Independent

Neon and Participant opened animated documentary Flee to a $25,033 debut in four locations. That makes for a strong per-theater average of $6,258 ahead of a rollout early next year for the much-decorated Danish film ahead of Academy Award nominations Feb. 8. It’s one of a few rather particular offerings, including Drive My Car, that
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The arthouse is awash with well reviewed new offerings from Danish animated doc Flee to Paulo Sorrentino’s Hand of God to IFC’s Benedetta heading into awards season and amid a paucity of new wide releases. The first weekend of December following the five-day Thanksgiving frame is notoriously slow at the box office, but also a
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Remember when New York and Los Angeles use to post big figures for the opening of a specialty film at the box office? Well, those days look to be coming back. United Artist Releasing’s MGM Paul Thomas Anderson’s 1970s teen comedy Licorice Pizza posted a huge $83,8K opening screen average from four theaters, which the
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C’mon C’mon from A24 turned in the best per-screen average for a limited platform release since Covid at five theater in New York and LA as stellar critical response was met by strong exit polls ahead of a wider rollout into top markets over Thanksgiving and continued expansion thereafter. The Mike Mills’ awards contender led
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C’mon C’mon is distributor A24’s first platform release post pandemic, opening on five screens in New York (Angelika and Lincoln Square) and LA (Grove, Landmark and AMC Burbank) It’s s vote of confidence — launching in the strongest markets and letting word of mouth spread only works if there are signs of life. Specialty distributors
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Belfast, Kenneth Branaugh’s intensely personal story of one boy’s childhood in tumultuous late 1960s Northern Ireland, earned an estimated $1.8M in 580 locations this weekend for a PTA of $3,111 – a solid showing for a black-and-white film in a specialty market that’s waging what one distribution exec calls an “an inch-by-inch, week-by-week recovery.” The
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Sony Pictures Classics releases Telluride-darling documentary Julia with a national TV push, culinary events and virtual screenings through November hosted by famous chefs from Alice Waters (San Francisco) and Johnny Spero (Boston) to Jamie Bissonnette (Houston) and luminaries from New York, LA, Philly and Miami. Directors Betsy West and Julie Cohen talked up the film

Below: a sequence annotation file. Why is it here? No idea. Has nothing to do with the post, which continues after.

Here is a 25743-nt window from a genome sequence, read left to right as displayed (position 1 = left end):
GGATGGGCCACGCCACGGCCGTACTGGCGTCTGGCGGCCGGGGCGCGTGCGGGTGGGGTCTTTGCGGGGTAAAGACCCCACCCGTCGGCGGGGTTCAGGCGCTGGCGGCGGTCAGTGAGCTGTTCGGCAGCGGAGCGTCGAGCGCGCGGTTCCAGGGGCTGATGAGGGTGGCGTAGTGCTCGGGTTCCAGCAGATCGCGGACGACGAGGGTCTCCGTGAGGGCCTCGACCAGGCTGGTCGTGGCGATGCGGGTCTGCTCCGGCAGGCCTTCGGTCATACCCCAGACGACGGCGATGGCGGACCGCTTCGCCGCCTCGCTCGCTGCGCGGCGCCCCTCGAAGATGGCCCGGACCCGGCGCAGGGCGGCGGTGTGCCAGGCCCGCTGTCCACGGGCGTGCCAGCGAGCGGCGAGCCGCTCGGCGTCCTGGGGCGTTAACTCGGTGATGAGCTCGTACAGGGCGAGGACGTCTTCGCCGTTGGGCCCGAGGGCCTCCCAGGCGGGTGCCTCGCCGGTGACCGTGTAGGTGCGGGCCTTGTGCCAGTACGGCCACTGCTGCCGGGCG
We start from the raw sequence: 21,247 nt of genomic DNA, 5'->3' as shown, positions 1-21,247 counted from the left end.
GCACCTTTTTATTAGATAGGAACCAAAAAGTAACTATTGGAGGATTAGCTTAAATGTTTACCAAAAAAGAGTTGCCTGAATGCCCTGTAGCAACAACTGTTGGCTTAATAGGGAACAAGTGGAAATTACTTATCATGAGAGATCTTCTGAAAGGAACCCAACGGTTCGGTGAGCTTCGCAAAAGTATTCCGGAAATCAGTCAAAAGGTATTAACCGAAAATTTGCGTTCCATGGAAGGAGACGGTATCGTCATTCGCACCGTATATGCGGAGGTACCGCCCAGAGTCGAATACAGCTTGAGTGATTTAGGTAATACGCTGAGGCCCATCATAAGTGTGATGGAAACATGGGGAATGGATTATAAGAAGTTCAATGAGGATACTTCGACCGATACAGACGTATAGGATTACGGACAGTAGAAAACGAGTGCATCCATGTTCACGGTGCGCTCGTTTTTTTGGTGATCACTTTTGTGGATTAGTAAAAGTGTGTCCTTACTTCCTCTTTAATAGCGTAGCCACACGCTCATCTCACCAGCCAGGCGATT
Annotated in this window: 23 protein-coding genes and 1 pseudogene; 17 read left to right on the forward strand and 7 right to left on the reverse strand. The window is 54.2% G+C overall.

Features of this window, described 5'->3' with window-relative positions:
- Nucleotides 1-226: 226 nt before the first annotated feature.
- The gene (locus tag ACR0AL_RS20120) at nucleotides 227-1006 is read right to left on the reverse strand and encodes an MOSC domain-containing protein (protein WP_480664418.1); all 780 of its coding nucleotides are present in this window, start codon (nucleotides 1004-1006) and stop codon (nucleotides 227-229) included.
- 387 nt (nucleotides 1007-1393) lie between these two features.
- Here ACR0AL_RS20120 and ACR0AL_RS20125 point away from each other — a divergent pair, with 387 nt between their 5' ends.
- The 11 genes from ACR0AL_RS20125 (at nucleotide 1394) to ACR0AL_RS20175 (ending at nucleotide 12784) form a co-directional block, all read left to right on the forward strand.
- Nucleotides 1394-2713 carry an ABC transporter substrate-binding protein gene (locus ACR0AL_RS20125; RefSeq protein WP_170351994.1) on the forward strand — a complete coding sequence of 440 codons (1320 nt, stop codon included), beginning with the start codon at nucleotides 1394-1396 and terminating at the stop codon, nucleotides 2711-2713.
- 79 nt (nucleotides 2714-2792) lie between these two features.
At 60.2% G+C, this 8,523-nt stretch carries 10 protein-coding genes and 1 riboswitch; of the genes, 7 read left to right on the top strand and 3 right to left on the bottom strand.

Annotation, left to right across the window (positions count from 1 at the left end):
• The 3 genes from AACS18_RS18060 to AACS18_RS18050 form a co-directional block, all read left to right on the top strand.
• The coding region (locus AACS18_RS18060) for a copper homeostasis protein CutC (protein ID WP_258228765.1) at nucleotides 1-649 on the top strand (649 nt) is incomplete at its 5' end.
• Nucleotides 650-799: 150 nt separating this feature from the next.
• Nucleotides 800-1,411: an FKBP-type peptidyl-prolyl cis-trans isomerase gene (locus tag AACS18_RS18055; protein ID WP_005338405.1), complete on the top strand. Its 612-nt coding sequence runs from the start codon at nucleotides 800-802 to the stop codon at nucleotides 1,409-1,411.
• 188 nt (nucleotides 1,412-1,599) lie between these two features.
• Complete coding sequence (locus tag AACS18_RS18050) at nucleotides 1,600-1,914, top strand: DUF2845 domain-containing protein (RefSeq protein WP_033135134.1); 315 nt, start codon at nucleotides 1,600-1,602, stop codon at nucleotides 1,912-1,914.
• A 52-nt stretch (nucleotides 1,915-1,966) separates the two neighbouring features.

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Neon presents Spencer on just under 1,000 screens, Pablo Larraín’s well reviewed psychological drama about the weekend Princess Diana rewrote the future of the British monarchy. The film is said to be looking at a $2-$2.5 million opening with an 84% Certified Fresh critics’ score on Rotten Tomatoes but a 50% audience score (albeit from
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EXCLUSIVE: The Most Reluctant Convert: The Untold Story of C.S. Lewis grossed $1.205 million Wednesday night at special showings in 400+ theaters across North America (a $2,863 per-screen average) and has added more cinemas/runs through Nov. 18. The biopic, directed by Emmy and BAFTA Award-winning filmmaker Norman Stone, traces the spiritual journey of renowned author
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Edgar Wright’s Last Night In Soho is an arthouse film that opened on 3,000 screens — a gamble in a theatrical market where multiplex-goers have been mostly turning out for big-budget, high-octane studio franchises. (Dune, Halloween Kills and No Time To Die took top spots this weekend, a soft one overall where Halloween parties may
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Focus Features presents Edgar Wright’s Last Night In Soho, a twisty psycho-thriller with a great soundtrack, as Wes Anderson’s The French Dispatch goes wider, testing the appeal of a director whose films have been called the arthouse equivalent of Marvel. Last Night, a time-bending genre tale, unspools on just over 3,000 screens, not exactly specialty
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After a long Covid delay, The French Dispatch opens this weekend with distributor Searchlight Pictures and the industry hoping the whimsical Wes Anderson’s film brings a touch of Grand Budapest Hotel-ish coin to the specialty box office. Hoping, but not counting on it, as the box office take beyond studio tentpoles has been largely dour